Old railway lines easily break down and need regular maintenance. Without that, weeds and trees grow on the line. Trains crash. Similarly, DNA is unstable and can break up. Now, it appears that some of these mutations can be repaired.
The 2015 Nobel Prize in Chemistry has been awarded to Tomas Lindahl and Paul Modrich and Aziz Sancar for discoveries in DNA repair. They aim to put right some familiar mutations.
Their work uncovered mechanisms used by cells to repair damaged DNA – a fundamental process in living cells and important in cancer. Tomas Lindahl is from the UK’s Francis Crick Institute.
Damaged sites in the chromosomal DNA can result in cell death or cancer, but may be corrected by DNA repair enzymes prior to phenotypic expression.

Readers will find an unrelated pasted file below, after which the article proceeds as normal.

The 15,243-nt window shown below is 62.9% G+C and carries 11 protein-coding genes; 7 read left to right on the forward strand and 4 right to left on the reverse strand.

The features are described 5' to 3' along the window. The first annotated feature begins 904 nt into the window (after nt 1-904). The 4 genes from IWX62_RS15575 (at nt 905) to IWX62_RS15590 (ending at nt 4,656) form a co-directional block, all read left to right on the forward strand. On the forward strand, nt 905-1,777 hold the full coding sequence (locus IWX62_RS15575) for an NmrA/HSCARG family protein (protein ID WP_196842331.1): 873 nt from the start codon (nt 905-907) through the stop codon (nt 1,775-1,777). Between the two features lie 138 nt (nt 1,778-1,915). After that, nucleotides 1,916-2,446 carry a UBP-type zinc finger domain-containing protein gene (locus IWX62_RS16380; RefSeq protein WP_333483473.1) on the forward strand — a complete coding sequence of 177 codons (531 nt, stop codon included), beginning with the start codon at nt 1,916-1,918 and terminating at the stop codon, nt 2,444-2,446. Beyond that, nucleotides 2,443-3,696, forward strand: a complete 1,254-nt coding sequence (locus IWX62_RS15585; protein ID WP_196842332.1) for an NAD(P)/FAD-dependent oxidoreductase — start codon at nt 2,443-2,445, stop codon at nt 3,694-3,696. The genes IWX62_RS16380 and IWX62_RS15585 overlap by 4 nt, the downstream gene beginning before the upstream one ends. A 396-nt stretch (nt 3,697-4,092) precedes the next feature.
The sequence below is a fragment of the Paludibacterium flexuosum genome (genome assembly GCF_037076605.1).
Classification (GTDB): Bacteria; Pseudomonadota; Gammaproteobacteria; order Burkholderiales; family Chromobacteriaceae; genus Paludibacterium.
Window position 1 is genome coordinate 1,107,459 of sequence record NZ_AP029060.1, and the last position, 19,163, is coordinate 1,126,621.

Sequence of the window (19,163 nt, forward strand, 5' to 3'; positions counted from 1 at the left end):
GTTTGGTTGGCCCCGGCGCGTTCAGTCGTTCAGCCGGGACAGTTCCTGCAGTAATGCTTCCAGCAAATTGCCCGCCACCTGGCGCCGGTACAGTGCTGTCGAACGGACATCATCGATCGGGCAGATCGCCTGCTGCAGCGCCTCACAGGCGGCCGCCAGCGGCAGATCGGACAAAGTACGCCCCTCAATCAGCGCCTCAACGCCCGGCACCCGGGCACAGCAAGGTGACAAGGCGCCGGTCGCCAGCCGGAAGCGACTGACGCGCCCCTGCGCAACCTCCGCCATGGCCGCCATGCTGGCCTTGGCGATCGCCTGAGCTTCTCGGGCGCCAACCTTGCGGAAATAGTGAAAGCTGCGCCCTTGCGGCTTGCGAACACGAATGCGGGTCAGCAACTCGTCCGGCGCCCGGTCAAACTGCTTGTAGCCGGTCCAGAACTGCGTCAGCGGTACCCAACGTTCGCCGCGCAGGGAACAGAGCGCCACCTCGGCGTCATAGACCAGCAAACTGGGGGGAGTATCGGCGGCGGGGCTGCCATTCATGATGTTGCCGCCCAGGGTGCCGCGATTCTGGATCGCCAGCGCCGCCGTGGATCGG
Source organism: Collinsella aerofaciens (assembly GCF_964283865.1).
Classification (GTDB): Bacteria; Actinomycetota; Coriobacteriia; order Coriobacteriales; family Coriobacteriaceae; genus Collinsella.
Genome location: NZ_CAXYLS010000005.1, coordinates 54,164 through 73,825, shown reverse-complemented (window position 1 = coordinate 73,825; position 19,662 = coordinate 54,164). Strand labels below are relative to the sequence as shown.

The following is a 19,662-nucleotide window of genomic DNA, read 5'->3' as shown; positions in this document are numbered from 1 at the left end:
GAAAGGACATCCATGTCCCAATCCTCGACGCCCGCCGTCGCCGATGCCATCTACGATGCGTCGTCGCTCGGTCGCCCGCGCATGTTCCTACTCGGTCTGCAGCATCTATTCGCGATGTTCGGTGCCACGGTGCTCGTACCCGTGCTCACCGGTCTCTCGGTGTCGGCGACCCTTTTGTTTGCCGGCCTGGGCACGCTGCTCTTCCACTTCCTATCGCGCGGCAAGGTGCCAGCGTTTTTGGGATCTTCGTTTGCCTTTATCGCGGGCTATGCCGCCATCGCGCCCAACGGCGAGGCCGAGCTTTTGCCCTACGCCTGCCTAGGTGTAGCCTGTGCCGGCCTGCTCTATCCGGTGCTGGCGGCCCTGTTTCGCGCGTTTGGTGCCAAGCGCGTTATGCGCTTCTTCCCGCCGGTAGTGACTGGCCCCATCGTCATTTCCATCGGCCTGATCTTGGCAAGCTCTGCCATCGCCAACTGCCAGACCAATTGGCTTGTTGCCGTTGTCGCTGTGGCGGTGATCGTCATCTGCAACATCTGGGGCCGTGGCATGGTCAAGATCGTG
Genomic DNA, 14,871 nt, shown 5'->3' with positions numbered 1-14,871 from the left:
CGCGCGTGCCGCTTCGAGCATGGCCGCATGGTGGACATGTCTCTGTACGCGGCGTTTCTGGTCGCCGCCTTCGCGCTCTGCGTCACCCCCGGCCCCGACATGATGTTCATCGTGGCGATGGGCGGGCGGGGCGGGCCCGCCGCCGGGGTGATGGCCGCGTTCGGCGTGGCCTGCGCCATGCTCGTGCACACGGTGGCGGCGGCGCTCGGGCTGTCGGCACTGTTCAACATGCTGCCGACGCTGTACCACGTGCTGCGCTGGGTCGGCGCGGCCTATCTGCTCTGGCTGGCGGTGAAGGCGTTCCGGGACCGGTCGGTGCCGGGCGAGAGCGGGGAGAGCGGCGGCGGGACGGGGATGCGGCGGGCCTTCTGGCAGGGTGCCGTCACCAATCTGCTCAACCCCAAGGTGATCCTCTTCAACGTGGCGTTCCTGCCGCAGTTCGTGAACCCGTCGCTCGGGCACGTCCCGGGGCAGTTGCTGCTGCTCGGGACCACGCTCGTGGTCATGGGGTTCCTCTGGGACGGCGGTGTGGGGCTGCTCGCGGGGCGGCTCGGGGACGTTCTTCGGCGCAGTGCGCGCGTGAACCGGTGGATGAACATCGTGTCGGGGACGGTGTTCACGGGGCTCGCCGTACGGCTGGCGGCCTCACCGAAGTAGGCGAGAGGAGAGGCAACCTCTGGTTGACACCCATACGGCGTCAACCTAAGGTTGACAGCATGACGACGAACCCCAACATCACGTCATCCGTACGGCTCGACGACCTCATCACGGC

The prize-winners investigated properties of several nuclear enzymes that remove harmful lesions or local aberrant structures from DNA. The absence of such DNA repair factors may result in an increased frequency of malignant transformation, or in some cases may be detected as immunological deficiencies.